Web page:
Joe, thanks for all your great climate news, but I have to challenge you on the headline “… wheat crops fight global warming” — the post was a very hopeful a story of human adaptation, but the headline suggested real climate mitigation. Something it was not really.

    [JR: Fixed.]

  3. catman306 says:

    I hope it doesn’t come to this with regards to climate change information. But Joe Romm is fighting the censorship and lies of corporate propaganda every day. I’m sure there are plenty of ‘people’ who would love to bury the issue of climate change entirely. Hell, they did it for 20 years.

    This is an excellent piece.
    WikiLeaks and Hacktivist Culture

  4. fj2 says:

    #1 fj2 continued,

    Actually, speeds of Mach 2 are implied:

    Beacon’s Smart Energy 25 flywheel has a high-performance rotor assembly that is sealed in a vacuum chamber and spins between 8,000 and 16,000 rpm. At 16,000 rpm the flywheel can store and deliver 25 kwh of extractable energy. At 16,000 rpm, the surface speed of the rim would be approximately Mach 2 – or about 1500 mph — if it were operated in normal atmosphere. At that speed the rim must be enclosed in a high vacuum to reduce friction and energy losses. To reduce losses even further, the rotor is levitated with a combination of permanent magnets and an electromagnetic bearing.

  5. Ryan T says:

    Good to see the agricultural efforts – they have their work cut out for them given the food supply needs to expand over the coming decades. It shows the value of genetic diversity in a time when old crop strains and seemingly useless species get little respect. It’d be interesting to see how the yields of the new wheat breeds will compare with current hybrids, and what regions they’ll be well suited to. Presumably they wouldn’t offer much advantage in shallow soils that are more vulnerable to drying and erosion.

  6. Prokaryotes says:

    Oil CEOs Must All Be Chief Safety Officers Now

    Just when the Deepwater Horizon stopped leaking oil into the Gulf, costing BP $8 billion in direct cost and $70 billion in lost market capitalization so far, another platform owned by another company caught fire and exploded.

    Imagine how much money you could make with forms of energy generation, with a much lesser magnitude in risk management projections.

  7. Paulm says:

    Speaking in Toronto Monday as part of an industry panel on the opportunities in the electric car market, Singh estimated that current costs for electric car batteries are roughly $500 to $600 per kilowatt hour of energy — roughly 10 times the cost of an internal combustion engine.

  8. Paulm says:

    Facinating review of medical reticence and goes some way in explaining GW denial and inaction.

  9. Paulm says:

    Lifes fine…

    Hanging over everything is the growing recognition that the United States isn’t going to play. Not this year, perhaps not in any year. If Congress couldn’t pass a climate bill so feeble that it consisted of little but loopholes while Barack Obama was president and the Democrats had a majority in both houses, where does hope lie for action in other circumstances? Last Tuesday the Guardian reported that of 48 Republican contenders for the Senate elections in November only one accepted that man-made climate change is taking place. Who was he? Mike Castle of Delaware. The following day he was defeated by the Tea Party candidate Christine O’Donnell, producing a full house of science deniers. The enlightenment? Fun while it lasted.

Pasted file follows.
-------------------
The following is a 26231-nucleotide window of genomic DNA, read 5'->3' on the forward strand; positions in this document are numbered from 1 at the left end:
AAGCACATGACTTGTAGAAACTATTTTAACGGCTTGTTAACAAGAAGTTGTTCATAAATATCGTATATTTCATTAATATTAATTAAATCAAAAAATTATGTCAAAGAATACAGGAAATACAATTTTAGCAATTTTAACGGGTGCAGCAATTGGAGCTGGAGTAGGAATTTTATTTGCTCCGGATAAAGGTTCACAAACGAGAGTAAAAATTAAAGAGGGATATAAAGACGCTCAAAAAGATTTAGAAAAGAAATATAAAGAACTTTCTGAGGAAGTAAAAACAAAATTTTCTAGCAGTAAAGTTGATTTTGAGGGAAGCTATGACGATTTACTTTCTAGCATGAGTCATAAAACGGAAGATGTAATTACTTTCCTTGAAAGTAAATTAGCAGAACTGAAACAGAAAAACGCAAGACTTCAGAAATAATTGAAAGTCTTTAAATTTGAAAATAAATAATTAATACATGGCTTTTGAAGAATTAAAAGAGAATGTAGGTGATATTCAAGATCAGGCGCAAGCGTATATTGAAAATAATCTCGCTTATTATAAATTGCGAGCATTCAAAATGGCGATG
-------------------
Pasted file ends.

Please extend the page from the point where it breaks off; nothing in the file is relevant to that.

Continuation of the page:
Plenty of nations – like Britain – have produced what appear to be robust national plans for cutting greenhouse gases. With one exception (the Maldives), their targets fall far short of the reductions needed to prevent more than two degrees of global warming.

    Even so, none of them are real. Missing from the proposed cuts are the net greenhouse gas emissions we have outsourced to other countries and now import in the form of manufactured goods. Were these included in the UK’s accounts, alongside the aviation, shipping and tourism gases excluded from official figures, Britain’s emissions would rise by 48%. Rather than cutting our contribution to global warming by 19% since 1990, as the government boasts, we have increased it by about 29%. It’s the same story in most developed nations. Our apparent success results entirely from failures elsewhere.

  10. paulm says:

    Some thing that will be more likely as the earth warms?
    Bob Poole Films Inside Of A Massive Sandstorm For National (4hrs of darkness)

  11. Prokaryotes says:

    New eco car inspiration comes from Toyota. By the name of Mob this, project made by Jorge Marti Vidal, promises a great perspective for the future vehicle.

    Talking about the stuff this car will be made of it appears that the concept is for “Liquid Wood”, that is in fact organic materials. To be more precise we are talking about waste wood. The dimensions will be 3643×1787x1063mm. The eco factor in this transportation method will be given by the wheels that will be equipped with electric motor as engines.

    Stunning car design!

  12. Prokaryotes says:

    Extreme Heat Bleaches Coral, and Threat Is Seen

    This year’s extreme heat is putting the world’s coral reefs under such severe stress that scientists fear widespread die-offs, endangering not only the richest ecosystems in the ocean but also fisheries that feed millions of people.

  13. paulm says:

    All non-believing GOPs should be forced to invest in water front property.
    Put their money where brains are.
    In San Francisco Bay, a question whether to build or retreat